Recognizing the need for an independent third party to oversee Libor, my firm is willing to assume the responsibility if, and only if, the banks that are on the Libor panel provide ultra transparency and disclose on an ongoing basis their current global asset, liability and off-balance sheet exposure details.
As I have explained numerous times, ultra transparency is needed for two reasons.
First, it provides banks with deposits to lend the information they need to continually assess the risk of the banks looking to borrow. As a result, the interbank lending market unfreezes and remains unfrozen.
Second, it provides the actual observable transactions that can be used in calculating Libor. These transactions are audited and can be independently confirmed by market participants.
In my private market solution, I proposed setting up a data warehouse to collect, standardize and disseminate the data the banks disclose under ultra transparency.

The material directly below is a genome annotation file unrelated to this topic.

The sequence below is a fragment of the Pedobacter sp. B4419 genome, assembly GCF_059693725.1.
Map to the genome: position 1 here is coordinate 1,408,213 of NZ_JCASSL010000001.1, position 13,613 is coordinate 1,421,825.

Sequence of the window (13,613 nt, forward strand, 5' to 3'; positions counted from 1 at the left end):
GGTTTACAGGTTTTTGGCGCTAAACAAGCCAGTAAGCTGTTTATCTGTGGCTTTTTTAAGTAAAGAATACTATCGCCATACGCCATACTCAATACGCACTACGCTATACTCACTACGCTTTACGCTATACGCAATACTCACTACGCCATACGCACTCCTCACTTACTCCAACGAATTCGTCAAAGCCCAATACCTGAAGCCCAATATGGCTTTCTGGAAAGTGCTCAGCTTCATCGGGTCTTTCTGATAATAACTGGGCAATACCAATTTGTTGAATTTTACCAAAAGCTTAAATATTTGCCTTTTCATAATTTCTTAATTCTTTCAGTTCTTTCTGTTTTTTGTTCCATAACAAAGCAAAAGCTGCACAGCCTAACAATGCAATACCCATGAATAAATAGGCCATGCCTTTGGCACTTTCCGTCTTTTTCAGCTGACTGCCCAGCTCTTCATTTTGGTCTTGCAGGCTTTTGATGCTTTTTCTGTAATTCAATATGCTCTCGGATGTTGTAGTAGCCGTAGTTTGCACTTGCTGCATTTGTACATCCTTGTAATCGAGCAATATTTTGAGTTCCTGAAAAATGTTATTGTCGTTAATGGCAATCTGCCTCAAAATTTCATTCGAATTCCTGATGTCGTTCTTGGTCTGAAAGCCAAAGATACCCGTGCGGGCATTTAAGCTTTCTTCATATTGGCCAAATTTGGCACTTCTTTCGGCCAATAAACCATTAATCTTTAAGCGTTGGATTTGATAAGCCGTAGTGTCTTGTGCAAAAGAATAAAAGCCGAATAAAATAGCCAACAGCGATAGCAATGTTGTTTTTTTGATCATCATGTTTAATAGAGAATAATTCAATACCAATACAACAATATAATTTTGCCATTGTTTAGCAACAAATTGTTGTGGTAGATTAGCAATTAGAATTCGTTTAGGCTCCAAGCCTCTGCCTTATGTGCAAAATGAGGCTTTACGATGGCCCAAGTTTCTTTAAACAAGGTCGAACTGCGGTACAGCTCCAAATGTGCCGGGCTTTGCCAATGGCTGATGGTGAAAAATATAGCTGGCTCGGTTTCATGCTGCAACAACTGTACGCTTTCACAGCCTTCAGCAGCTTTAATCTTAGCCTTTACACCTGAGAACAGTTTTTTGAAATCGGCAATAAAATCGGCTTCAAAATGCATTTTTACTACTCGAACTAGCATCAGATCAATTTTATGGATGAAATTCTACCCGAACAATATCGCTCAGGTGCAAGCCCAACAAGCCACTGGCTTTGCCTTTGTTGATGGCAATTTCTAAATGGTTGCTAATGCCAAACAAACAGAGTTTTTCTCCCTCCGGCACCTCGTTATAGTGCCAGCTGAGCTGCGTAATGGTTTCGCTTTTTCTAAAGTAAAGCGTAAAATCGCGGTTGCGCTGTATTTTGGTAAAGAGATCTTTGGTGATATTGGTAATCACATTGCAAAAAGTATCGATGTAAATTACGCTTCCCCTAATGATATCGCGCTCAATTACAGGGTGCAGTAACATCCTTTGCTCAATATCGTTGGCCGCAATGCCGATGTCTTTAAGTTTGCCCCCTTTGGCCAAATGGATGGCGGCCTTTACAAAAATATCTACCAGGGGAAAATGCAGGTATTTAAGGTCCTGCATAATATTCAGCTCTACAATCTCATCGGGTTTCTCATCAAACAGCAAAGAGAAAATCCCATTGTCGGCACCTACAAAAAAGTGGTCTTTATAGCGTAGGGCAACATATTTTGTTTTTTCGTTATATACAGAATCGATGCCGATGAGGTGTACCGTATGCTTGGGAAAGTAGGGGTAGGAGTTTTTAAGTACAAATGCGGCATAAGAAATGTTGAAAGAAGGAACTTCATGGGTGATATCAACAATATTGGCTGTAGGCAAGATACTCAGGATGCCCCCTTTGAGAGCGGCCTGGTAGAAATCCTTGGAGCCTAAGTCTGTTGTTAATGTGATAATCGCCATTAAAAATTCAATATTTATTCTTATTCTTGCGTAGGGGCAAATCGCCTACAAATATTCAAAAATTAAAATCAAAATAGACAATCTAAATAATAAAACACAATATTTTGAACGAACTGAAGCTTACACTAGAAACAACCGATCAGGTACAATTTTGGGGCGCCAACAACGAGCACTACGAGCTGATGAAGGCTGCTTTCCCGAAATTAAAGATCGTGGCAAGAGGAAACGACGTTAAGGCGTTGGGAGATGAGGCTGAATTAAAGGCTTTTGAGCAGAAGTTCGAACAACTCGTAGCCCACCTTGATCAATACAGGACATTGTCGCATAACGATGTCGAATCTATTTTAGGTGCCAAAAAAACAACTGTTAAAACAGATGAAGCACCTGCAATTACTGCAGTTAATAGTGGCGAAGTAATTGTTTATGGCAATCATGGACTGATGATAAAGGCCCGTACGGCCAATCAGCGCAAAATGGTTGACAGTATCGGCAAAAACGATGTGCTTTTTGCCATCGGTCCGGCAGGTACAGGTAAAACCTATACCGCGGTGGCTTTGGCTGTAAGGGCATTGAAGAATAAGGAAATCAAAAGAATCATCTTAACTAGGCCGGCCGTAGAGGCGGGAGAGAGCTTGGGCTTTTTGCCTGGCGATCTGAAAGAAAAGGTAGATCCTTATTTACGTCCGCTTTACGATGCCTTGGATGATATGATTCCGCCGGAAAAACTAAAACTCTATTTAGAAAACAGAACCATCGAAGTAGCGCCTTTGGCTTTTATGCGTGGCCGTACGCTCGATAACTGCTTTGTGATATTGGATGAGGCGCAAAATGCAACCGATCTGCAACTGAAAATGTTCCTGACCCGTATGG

The day to day operation of the data warehouse will be performed by a global information technology firm.
My firm will oversee and coordinate the data warehouse so that it provides the most accurate data possible, the easiest access to the data possible and the most easily usable data possible.
All that it takes to get the data warehouse off the ground is for Martin Wheatley to recommend it. I have some confidence he will do so as any other solution he might recommend is likely to substitute the opacity of complex rules and regulatory supervision for transparency. Without transparency, there is no reason to trust the solution.
The British Bankers' Association is preparing to give up responsibility for the London interbank offered rate, or Libor, the scandal-plagued benchmark interest rate that the group created 26 years ago.
The council of the BBA, a private trade association that represents more than 200 banks that do business in the U.K., voted earlier this month to relinquish control of overseeing Libor, according to a person familiar with the matter.
The council's vote came in anticipation of a top British regulator's expected recommendation later this week that the BBA no longer be in charge of the rate, which serves as the basis for trillions of dollars worth of financial contracts, this person said.